We [the groups listed below] are deeply concerned that the government has not announced any coronavirus measures to address undocumented workers in Malaysia.
We note that according to official figures, there are over four million undocumented workers in Malaysia.
Many cases of abuse of foreign workers have been documented in Malaysia. Who doesn’t believe that undocumented foreign workers work long, exhausting hours for low pay? Worse, many have been jobless for nearly two weeks now and will continue jobless for much longer.
Public policy measures such as movement control orders have resulted in immense hardship for foreign workers.
Thankfully, the impact has been mitigated by feeding programmes initiated by many NGOs.
But that is not enough, because for tracing and isolation measures to work, foreign workers must be included as members of the infected and likely-to-be-infected members of the population.
Since they are undocumented and subject to penalties under Malaysian immigration laws, it is only natural that over four million people in our population will not seek testing or treatment.
We know from news reports that some foreign workers have been tested. We have also received an anonymous report that many foreign workers have been detained by the authorities in the past week.
We are concerned that the prime minister, in a widely disseminated speech on 23 March, said foreign workers must pay for testing and for treatment in Malaysian hospitals. This would surely have caused foreign workers to take special measures to avoid detection and treatment.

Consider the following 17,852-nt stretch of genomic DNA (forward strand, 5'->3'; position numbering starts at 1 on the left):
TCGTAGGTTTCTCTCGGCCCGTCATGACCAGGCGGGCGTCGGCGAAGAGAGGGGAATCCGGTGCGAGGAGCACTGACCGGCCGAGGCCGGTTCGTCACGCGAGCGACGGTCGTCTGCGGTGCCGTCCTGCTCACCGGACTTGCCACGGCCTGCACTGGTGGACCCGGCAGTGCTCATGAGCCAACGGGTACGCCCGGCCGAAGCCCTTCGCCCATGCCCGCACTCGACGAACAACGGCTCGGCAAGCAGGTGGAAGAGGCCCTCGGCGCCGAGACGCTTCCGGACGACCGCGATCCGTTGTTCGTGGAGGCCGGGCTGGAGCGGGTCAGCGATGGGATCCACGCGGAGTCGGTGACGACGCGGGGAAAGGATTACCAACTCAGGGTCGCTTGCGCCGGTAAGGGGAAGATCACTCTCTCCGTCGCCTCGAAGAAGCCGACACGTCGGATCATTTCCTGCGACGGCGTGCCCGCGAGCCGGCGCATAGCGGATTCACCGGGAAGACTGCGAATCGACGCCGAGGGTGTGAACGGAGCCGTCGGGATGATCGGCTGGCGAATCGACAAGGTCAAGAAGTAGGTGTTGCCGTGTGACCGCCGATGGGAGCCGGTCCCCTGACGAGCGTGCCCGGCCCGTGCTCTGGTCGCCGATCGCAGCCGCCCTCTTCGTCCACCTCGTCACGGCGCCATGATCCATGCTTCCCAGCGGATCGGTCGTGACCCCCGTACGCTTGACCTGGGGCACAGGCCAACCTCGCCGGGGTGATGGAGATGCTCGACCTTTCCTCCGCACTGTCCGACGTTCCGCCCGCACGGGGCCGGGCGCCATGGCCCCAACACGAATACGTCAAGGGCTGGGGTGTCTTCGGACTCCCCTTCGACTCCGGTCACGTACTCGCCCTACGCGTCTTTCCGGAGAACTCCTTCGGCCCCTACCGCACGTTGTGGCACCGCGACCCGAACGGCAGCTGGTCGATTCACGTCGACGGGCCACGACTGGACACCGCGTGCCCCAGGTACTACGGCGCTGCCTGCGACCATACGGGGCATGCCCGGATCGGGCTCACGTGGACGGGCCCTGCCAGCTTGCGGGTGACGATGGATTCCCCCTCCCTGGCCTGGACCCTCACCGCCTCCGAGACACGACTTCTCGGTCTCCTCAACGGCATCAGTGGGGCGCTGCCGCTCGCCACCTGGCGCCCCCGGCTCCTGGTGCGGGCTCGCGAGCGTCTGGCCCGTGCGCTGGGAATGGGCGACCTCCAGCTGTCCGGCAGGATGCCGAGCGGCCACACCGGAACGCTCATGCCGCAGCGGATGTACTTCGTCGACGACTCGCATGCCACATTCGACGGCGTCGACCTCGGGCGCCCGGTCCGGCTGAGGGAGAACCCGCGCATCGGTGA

We are concerned that the PM’s announcement will lead to undetected cases and result in the uncontrolled spread of the coronavirus. The movement control order, which has a great economic cost, will not meet its objectives.
We are also concerned that police lock-ups and immigration detention centres may become clusters of Covid-19 cases if arrestees are not screened before they are ‘mixed’ with prior detainees. All public servants who are in contact with the arrestees will be exposed to the virus.
We therefore call on the prime minister to announce a general, time-limited amnesty and moratorium on enforcement raids by all agencies on migrant communities.
We are not calling for the government to stop border controls or anti-human trafficking actions. We are calling for actions to ensure that undocumented persons have safe passage to seek medical help and to survive. Announcements of such actions must be widely disseminated.
The formulation and communication of the amnesty requires careful thought. We urge that NGO representatives and public officials be consulted before the amnesty is finalised, announced and disseminated.
We further urge the home minister to announce what actions have been taken to filter arrestees and to care for detaineess and staff of detention centres who may be exposed to the coronavirus.
1. Eliminating Death and Abuse in Custody Together (Edict)
2. Saya Anak Bangsa Malaysia (SABM)
3. Concerned Lawyers For Justice (CLJ)